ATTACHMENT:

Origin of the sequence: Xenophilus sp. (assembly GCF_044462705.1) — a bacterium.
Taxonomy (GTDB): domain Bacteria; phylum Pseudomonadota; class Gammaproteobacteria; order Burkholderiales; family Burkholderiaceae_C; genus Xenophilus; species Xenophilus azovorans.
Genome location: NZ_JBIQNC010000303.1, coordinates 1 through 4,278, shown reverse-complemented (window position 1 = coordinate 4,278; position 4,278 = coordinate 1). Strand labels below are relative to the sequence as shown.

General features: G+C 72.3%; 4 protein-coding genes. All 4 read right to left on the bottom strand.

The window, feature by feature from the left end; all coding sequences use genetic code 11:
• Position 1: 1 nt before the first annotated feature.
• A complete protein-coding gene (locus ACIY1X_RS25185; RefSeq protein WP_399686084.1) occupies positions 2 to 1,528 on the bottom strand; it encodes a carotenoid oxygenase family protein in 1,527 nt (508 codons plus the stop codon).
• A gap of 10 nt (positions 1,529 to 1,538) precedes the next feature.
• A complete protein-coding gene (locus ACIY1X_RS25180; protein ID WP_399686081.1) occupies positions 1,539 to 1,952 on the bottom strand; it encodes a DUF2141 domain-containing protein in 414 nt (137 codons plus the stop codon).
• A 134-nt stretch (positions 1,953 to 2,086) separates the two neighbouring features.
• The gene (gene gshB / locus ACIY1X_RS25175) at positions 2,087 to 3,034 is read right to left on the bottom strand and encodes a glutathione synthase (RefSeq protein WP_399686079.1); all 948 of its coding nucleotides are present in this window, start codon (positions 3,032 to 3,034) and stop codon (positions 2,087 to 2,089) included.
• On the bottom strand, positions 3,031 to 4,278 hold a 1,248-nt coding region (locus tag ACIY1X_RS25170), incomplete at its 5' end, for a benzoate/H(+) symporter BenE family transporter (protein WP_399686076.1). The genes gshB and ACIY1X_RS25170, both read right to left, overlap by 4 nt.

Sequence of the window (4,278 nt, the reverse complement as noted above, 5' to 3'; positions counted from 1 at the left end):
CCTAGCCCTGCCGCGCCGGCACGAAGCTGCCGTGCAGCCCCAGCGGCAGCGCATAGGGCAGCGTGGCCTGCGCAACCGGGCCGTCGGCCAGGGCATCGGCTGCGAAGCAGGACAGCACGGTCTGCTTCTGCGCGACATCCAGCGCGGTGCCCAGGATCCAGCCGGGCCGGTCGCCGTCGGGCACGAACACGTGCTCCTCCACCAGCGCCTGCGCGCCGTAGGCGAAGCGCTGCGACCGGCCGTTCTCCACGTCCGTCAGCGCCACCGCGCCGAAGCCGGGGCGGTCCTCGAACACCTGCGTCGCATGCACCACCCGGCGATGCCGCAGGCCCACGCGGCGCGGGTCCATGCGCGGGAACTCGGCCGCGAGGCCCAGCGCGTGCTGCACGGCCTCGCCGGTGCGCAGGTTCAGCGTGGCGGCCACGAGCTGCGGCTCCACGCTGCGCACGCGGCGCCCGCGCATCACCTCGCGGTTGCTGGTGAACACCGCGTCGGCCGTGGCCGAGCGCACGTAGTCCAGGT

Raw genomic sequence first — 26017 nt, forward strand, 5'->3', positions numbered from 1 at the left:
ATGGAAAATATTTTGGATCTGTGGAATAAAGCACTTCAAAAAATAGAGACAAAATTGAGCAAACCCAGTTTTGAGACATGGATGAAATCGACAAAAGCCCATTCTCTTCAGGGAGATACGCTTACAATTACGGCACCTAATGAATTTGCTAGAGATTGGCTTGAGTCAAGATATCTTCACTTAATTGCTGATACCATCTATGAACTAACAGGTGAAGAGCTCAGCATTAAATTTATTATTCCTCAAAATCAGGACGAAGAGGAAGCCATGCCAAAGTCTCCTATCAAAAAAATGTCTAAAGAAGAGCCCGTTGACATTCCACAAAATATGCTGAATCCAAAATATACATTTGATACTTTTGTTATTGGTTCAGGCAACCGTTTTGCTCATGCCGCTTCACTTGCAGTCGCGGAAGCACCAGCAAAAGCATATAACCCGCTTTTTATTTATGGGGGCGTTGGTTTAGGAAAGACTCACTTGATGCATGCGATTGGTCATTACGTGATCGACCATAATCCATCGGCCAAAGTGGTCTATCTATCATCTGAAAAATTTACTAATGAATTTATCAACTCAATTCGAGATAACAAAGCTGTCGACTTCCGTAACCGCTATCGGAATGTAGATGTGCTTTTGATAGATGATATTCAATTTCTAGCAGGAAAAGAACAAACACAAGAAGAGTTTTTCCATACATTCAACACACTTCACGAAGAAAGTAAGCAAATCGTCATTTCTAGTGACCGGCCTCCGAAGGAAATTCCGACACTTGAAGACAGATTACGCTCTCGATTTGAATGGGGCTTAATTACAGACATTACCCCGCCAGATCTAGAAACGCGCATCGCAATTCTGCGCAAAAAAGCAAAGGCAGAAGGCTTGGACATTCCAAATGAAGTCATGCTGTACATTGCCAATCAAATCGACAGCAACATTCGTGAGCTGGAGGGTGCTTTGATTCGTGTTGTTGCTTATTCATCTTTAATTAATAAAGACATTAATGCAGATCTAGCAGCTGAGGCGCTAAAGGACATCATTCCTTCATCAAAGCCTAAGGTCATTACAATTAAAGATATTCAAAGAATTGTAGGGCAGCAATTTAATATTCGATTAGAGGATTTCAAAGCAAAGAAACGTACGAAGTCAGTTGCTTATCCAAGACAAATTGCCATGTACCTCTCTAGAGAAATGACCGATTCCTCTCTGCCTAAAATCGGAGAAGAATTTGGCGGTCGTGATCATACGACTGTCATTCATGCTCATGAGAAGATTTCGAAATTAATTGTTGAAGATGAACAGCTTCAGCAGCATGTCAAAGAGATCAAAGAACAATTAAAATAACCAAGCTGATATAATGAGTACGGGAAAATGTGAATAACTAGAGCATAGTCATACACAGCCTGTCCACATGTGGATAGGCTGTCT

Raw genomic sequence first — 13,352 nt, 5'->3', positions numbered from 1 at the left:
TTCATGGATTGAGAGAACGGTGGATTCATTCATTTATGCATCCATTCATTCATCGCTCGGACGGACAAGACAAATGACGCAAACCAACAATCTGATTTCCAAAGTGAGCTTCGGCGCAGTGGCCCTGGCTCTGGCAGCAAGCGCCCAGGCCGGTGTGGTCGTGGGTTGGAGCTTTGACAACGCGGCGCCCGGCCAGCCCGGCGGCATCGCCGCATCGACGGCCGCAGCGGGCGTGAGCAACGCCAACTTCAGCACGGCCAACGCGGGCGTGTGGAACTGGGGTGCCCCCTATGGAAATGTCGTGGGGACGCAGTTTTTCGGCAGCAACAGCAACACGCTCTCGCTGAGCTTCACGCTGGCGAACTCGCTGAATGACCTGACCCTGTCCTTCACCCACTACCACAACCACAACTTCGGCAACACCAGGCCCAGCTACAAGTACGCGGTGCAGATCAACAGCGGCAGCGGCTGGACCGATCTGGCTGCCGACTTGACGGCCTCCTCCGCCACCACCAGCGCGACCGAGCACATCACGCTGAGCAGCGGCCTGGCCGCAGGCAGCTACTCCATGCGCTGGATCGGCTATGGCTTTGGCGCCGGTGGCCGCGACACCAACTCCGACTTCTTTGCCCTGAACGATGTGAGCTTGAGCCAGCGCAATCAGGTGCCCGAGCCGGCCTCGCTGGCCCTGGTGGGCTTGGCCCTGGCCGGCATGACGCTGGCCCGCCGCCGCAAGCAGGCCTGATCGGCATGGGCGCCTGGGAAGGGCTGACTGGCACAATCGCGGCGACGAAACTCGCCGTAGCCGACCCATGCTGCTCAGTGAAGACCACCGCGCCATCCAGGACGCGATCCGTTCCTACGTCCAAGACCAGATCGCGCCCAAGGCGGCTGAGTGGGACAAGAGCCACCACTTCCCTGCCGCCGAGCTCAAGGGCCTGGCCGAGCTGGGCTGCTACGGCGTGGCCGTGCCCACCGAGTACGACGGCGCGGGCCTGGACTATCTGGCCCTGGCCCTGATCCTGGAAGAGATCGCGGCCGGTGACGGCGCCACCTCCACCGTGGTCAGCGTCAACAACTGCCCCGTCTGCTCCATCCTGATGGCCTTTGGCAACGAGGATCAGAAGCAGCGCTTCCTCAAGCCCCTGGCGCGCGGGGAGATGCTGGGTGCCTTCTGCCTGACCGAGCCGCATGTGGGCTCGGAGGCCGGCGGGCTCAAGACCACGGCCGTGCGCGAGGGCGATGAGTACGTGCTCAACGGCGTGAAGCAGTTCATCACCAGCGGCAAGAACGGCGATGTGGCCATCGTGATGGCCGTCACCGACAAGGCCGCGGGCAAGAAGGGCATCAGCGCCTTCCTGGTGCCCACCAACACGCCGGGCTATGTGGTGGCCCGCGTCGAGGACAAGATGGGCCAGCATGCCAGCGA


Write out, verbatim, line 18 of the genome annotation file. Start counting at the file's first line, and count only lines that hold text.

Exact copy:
TTCATGGATTGAGAGAACGGTGGATTCATTCATTTATGCATCCATTCATTCATCGCTCGGACGGACAAGACAAATGACGCAAACCAACAATCTGATTTCCAAAGTGAGCTTCGGCGCAGTGGCCCTGGCTCTGGCAGCAAGCGCCCAGGCCGGTGTGGTCGTGGGTTGGAGCTTTGACAACGCGGCGCCCGGCCAGCCCGGCGGCATCGCCGCATCGACGGCCGCAGCGGGCGTGAGCAACGCCAACTTCAGCACGGCCAACGCGGGCGTGTGGAACTGGGGTGCCCCCTATGGAAATGTCGTGGGGACGCAGTTTTTCGGCAGCAACAGCAACACGCTCTCGCTGAGCTTCACGCTGGCGAACTCGCTGAATGACCTGACCCTGTCCTTCACCCACTACCACAACCACAACTTCGGCAACACCAGGCCCAGCTACAAGTACGCGGTGCAGATCAACAGCGGCAGCGGCTGGACCGATCTGGCTGCCGACTTGACGGCCTCCTCCGCCACCACCAGCGCGACCGAGCACATCACGCTGAGCAGCGGCCTGGCCGCAGGCAGCTACTCCATGCGCTGGATCGGCTATGGCTTTGGCGCCGGTGGCCGCGACACCAACTCCGACTTCTTTGCCCTGAACGATGTGAGCTTGAGCCAGCGCAATCAGGTGCCCGAGCCGGCCTCGCTGGCCCTGGTGGGCTTGGCCCTGGCCGGCATGACGCTGGCCCGCCGCCGCAAGCAGGCCTGATCGGCATGGGCGCCTGGGAAGGGCTGACTGGCACAATCGCGGCGACGAAACTCGCCGTAGCCGACCCATGCTGCTCAGTGAAGACCACCGCGCCATCCAGGACGCGATCCGTTCCTACGTCCAAGACCAGATCGCGCCCAAGGCGGCTGAGTGGGACAAGAGCCACCACTTCCCTGCCGCCGAGCTCAAGGGCCTGGCCGAGCTGGGCTGCTACGGCGTGGCCGTGCCCACCGAGTACGACGGCGCGGGCCTGGACTATCTGGCCCTGGCCCTGATCCTGGAAGAGATCGCGGCCGGTGACGGCGCCACCTCCACCGTGGTCAGCGTCAACAACTGCCCCGTCTGCTCCATCCTGATGGCCTTTGGCAACGAGGATCAGAAGCAGCGCTTCCTCAAGCCCCTGGCGCGCGGGGAGATGCTGGGTGCCTTCTGCCTGACCGAGCCGCATGTGGGCTCGGAGGCCGGCGGGCTCAAGACCACGGCCGTGCGCGAGGGCGATGAGTACGTGCTCAACGGCGTGAAGCAGTTCATCACCAGCGGCAAGAACGGCGATGTGGCCATCGTGATGGCCGTCACCGACAAGGCCGCGGGCAAGAAGGGCATCAGCGCCTTCCTGGTGCCCACCAACACGCCGGGCTATGTGGTGGCCCGCGTCGAGGACAAGATGGGCCAGCATGCCAGCGA